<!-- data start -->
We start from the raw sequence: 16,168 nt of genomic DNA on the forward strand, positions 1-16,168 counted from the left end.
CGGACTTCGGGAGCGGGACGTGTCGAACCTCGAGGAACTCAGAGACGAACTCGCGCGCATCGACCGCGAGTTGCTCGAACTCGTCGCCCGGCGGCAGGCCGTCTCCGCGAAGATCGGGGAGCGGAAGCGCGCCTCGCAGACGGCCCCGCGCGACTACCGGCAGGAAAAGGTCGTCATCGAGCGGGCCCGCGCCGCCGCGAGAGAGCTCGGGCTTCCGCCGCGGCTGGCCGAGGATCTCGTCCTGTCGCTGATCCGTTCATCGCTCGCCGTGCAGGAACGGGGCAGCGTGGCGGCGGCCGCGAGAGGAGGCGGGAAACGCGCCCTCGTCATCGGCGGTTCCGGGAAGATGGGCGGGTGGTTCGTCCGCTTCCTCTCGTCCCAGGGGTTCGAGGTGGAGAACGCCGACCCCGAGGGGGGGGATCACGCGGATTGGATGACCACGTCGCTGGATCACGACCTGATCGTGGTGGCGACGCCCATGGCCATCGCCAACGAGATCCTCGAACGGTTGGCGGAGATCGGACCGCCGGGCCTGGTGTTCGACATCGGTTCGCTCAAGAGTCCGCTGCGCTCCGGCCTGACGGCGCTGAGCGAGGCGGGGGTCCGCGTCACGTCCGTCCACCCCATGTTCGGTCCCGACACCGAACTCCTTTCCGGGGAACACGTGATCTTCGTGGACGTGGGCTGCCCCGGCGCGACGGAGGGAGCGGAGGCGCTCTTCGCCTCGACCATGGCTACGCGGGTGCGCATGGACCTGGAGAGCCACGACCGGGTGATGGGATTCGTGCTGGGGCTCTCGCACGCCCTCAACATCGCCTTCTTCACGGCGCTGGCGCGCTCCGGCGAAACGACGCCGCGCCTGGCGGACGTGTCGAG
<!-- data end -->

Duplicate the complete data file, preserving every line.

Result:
We start from the raw sequence: 16,168 nt of genomic DNA on the forward strand, positions 1-16,168 counted from the left end.
CGGACTTCGGGAGCGGGACGTGTCGAACCTCGAGGAACTCAGAGACGAACTCGCGCGCATCGACCGCGAGTTGCTCGAACTCGTCGCCCGGCGGCAGGCCGTCTCCGCGAAGATCGGGGAGCGGAAGCGCGCCTCGCAGACGGCCCCGCGCGACTACCGGCAGGAAAAGGTCGTCATCGAGCGGGCCCGCGCCGCCGCGAGAGAGCTCGGGCTTCCGCCGCGGCTGGCCGAGGATCTCGTCCTGTCGCTGATCCGTTCATCGCTCGCCGTGCAGGAACGGGGCAGCGTGGCGGCGGCCGCGAGAGGAGGCGGGAAACGCGCCCTCGTCATCGGCGGTTCCGGGAAGATGGGCGGGTGGTTCGTCCGCTTCCTCTCGTCCCAGGGGTTCGAGGTGGAGAACGCCGACCCCGAGGGGGGGGATCACGCGGATTGGATGACCACGTCGCTGGATCACGACCTGATCGTGGTGGCGACGCCCATGGCCATCGCCAACGAGATCCTCGAACGGTTGGCGGAGATCGGACCGCCGGGCCTGGTGTTCGACATCGGTTCGCTCAAGAGTCCGCTGCGCTCCGGCCTGACGGCGCTGAGCGAGGCGGGGGTCCGCGTCACGTCCGTCCACCCCATGTTCGGTCCCGACACCGAACTCCTTTCCGGGGAACACGTGATCTTCGTGGACGTGGGCTGCCCCGGCGCGACGGAGGGAGCGGAGGCGCTCTTCGCCTCGACCATGGCTACGCGGGTGCGCATGGACCTGGAGAGCCACGACCGGGTGATGGGATTCGTGCTGGGGCTCTCGCACGCCCTCAACATCGCCTTCTTCACGGCGCTGGCGCGCTCCGGCGAAACGACGCCGCGCCTGGCGGACGTGTCGAG